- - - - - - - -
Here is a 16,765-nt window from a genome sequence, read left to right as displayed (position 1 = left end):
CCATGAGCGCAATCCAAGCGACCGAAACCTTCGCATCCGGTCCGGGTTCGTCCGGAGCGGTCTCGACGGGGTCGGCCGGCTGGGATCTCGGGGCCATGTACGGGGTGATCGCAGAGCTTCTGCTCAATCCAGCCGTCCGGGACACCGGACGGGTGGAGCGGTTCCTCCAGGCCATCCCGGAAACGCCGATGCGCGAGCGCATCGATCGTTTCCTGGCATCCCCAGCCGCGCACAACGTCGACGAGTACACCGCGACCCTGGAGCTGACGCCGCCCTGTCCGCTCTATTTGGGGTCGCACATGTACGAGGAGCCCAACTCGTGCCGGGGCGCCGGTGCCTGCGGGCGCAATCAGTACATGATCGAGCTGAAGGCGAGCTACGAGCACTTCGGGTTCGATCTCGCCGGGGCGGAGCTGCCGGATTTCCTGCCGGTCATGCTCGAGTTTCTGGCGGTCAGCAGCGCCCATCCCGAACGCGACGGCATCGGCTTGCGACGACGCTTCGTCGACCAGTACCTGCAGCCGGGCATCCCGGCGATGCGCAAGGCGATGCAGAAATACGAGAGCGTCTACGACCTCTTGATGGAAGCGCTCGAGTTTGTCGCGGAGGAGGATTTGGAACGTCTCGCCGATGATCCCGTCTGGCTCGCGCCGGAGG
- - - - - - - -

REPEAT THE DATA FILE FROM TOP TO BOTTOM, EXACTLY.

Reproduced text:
Here is a 16,765-nt window from a genome sequence, read left to right as displayed (position 1 = left end):
CCATGAGCGCAATCCAAGCGACCGAAACCTTCGCATCCGGTCCGGGTTCGTCCGGAGCGGTCTCGACGGGGTCGGCCGGCTGGGATCTCGGGGCCATGTACGGGGTGATCGCAGAGCTTCTGCTCAATCCAGCCGTCCGGGACACCGGACGGGTGGAGCGGTTCCTCCAGGCCATCCCGGAAACGCCGATGCGCGAGCGCATCGATCGTTTCCTGGCATCCCCAGCCGCGCACAACGTCGACGAGTACACCGCGACCCTGGAGCTGACGCCGCCCTGTCCGCTCTATTTGGGGTCGCACATGTACGAGGAGCCCAACTCGTGCCGGGGCGCCGGTGCCTGCGGGCGCAATCAGTACATGATCGAGCTGAAGGCGAGCTACGAGCACTTCGGGTTCGATCTCGCCGGGGCGGAGCTGCCGGATTTCCTGCCGGTCATGCTCGAGTTTCTGGCGGTCAGCAGCGCCCATCCCGAACGCGACGGCATCGGCTTGCGACGACGCTTCGTCGACCAGTACCTGCAGCCGGGCATCCCGGCGATGCGCAAGGCGATGCAGAAATACGAGAGCGTCTACGACCTCTTGATGGAAGCGCTCGAGTTTGTCGCGGAGGAGGATTTGGAACGTCTCGCCGATGATCCCGTCTGGCTCGCGCCGGAGG